Website hosting racy photos broke copyright law
By Khushwant Singh
THE company that hosts the risque but popular "sggirls" website has been found liable for copyright infringement after it was successfully sued by a modelling agency.
In a summary judgment issued on Sept 1, Assistant Registrar Ernest Lau ordered Jeyel Technologies to pay damages and costs to Perspectives Models after pictures of two of its models were posted on the website.
Perspectives' lawyer Roger Ngaw said the ruling was a landmark decision that had far-reaching implications for other websites that allow users to post content such as pictures, ringtones and text.
'No longer can a host claim that he has no control over what is posted on the website and is therefore not liable for copyright infringement or libel because these were committed by third parties.
'Hosts have to either continuously check what is on their websites or face repercussions. This judgment makes that very clear.'
Mr Ngaw, 39, said that discussions are underway to decide the amount of damages and costs Jeyel has to pay.
The copyright infringement surfaced in April when a friend of Nicolle, one of two models involved, saw her picture on the site.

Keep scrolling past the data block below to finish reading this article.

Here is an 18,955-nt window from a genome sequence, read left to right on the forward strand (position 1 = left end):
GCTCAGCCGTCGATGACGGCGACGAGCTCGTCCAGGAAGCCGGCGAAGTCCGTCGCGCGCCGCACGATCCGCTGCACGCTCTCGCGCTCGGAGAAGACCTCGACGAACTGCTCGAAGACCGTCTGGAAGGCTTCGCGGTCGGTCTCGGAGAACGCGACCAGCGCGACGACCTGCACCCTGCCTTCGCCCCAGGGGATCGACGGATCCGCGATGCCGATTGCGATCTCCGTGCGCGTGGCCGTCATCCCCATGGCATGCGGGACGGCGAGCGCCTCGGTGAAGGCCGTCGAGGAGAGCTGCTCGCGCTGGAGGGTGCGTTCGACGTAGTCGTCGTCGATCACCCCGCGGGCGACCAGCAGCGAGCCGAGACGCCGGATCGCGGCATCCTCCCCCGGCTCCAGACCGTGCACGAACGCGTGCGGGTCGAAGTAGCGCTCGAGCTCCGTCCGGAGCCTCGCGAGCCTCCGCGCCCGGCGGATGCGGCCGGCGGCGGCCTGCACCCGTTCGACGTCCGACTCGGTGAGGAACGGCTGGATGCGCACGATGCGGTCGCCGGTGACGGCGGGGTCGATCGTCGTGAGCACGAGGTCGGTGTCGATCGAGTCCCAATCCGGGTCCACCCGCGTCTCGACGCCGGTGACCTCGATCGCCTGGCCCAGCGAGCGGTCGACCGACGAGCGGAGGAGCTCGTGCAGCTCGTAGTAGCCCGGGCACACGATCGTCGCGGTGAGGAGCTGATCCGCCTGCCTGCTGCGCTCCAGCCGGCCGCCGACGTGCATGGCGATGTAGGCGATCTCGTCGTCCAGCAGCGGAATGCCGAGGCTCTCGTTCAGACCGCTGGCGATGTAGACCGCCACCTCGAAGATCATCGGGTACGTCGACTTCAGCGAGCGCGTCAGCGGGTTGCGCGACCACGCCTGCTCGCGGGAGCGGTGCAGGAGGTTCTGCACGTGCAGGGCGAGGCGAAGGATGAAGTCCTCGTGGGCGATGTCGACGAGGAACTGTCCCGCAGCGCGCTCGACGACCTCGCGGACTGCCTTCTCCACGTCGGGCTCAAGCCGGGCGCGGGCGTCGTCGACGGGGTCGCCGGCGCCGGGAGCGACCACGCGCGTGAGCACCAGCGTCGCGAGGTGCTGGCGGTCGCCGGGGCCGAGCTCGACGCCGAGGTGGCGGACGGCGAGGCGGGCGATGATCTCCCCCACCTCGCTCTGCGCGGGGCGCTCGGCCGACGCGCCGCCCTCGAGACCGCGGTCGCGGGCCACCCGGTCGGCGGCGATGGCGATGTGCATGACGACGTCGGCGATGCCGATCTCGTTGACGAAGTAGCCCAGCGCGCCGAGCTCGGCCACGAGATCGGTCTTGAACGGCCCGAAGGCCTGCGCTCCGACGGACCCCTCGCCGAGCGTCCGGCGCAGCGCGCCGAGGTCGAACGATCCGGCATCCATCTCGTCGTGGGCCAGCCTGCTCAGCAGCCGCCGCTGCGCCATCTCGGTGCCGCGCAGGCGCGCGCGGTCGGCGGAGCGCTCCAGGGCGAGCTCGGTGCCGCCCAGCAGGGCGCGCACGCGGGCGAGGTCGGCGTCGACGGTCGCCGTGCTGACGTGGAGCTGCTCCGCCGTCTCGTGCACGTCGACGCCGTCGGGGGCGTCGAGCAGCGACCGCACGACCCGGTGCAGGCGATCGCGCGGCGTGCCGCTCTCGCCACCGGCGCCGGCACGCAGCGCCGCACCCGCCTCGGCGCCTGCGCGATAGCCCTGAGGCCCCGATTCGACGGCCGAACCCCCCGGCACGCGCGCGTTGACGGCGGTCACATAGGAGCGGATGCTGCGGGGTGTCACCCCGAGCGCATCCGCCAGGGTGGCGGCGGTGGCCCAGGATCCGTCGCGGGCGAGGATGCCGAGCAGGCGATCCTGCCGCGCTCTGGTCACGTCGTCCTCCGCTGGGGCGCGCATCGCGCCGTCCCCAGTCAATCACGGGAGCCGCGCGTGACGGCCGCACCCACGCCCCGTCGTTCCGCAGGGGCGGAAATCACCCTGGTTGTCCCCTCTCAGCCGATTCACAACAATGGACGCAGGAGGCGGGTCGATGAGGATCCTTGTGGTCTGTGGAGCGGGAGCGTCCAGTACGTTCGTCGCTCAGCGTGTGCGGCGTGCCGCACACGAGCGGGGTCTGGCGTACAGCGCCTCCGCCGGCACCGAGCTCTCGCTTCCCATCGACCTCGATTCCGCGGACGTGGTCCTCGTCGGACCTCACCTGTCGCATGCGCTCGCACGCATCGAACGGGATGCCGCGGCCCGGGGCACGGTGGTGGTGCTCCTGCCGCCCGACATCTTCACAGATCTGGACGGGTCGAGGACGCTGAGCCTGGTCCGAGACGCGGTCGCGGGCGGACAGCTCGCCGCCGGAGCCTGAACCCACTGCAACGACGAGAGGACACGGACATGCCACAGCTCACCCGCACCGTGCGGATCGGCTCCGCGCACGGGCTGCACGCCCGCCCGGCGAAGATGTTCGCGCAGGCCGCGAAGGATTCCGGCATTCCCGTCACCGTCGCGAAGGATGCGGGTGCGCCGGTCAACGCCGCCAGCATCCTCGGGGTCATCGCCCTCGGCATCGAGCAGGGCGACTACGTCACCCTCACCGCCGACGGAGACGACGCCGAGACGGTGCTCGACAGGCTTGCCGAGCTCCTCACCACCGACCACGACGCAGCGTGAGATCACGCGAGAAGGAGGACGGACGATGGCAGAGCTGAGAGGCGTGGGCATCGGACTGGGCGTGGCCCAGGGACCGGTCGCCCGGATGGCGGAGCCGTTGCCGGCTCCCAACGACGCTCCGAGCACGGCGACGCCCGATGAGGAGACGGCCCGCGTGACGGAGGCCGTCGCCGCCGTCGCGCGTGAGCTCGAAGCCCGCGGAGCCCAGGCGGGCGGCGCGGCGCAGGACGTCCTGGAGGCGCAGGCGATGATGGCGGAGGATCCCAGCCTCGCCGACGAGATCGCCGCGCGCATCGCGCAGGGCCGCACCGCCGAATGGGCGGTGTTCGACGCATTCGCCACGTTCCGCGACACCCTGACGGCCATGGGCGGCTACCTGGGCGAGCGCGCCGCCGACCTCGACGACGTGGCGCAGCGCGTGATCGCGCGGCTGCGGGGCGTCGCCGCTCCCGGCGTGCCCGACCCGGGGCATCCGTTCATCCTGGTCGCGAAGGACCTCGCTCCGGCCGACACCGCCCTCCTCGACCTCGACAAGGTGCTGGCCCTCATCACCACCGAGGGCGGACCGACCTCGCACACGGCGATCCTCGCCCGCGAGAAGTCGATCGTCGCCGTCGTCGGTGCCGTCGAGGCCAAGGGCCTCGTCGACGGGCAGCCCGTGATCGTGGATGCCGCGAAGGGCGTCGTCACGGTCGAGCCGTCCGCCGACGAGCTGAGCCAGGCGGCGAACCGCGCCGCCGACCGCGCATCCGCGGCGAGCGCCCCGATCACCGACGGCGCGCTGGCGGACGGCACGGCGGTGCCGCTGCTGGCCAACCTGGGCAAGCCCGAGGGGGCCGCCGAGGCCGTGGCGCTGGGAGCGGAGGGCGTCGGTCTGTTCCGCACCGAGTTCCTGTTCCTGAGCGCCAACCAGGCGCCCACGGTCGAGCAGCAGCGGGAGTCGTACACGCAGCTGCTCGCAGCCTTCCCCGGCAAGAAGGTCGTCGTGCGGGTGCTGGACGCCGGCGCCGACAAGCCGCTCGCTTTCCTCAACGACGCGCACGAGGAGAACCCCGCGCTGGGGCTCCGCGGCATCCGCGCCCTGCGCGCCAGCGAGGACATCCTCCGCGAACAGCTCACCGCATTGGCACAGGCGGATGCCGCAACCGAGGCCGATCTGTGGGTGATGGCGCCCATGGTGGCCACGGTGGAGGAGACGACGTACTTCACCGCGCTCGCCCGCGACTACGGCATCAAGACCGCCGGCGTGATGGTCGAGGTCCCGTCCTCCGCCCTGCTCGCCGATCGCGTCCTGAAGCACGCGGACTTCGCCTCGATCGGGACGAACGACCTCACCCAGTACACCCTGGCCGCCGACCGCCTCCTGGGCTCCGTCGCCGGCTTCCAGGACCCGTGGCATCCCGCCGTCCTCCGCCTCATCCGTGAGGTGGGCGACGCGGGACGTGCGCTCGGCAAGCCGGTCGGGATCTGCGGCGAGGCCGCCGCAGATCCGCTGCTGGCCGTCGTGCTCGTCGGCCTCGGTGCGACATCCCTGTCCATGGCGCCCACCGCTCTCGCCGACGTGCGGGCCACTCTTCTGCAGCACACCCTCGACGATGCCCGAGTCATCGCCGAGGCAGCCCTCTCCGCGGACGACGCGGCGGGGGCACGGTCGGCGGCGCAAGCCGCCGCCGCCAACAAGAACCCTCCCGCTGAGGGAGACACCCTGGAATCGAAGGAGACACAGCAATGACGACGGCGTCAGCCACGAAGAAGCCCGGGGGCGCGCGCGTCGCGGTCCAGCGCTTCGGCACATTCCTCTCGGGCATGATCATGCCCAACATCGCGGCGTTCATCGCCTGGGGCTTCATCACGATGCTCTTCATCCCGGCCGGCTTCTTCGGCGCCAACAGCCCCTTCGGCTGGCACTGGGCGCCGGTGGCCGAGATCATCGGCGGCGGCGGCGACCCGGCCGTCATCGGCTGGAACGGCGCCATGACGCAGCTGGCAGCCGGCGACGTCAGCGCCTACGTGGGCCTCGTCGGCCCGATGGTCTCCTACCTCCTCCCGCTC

The picture was an exact replica of one that appeared on the Perspectives' website, including the copyright warning. There was also a picture of Nicolle's colleague Dawn.
They immediately complained to Mr Hsu Kirk Wei, the boss of Perspectives.
Mr Hsu told The Straits Times yesterday: 'The models did not want to be associated with Sggirls as the pictures there can get rather racy.'
Sggirls removed the two postings two days after receiving his lawyer's letter, but Mr Hsu was not content.
'This has happened before and Sggirls waited for our complaints before removing the incriminating material. They then claimed innocence by pointing the finger at third parties. What they did was wrong, so I decided to take them to court.'
Mr Cyril Chan, 34, a lawyer specialising in intellectual property (IP), said: 'A host is ultimately responsible and must ensure that content does not infringe copyright or is libellous or obscene, even if it's posted by other people.'
Mr Alban Kang, a senior IP law specialist, agreed. 'A newspaper that prints a libellous report and then insists that it was merely reporting what a certain person had said has no defence under the law.
'That's the way it should be for website hosts.'
When contacted through her lawyer, Jeyel's sole proprietor Kuar Soh Cheng declined to comment.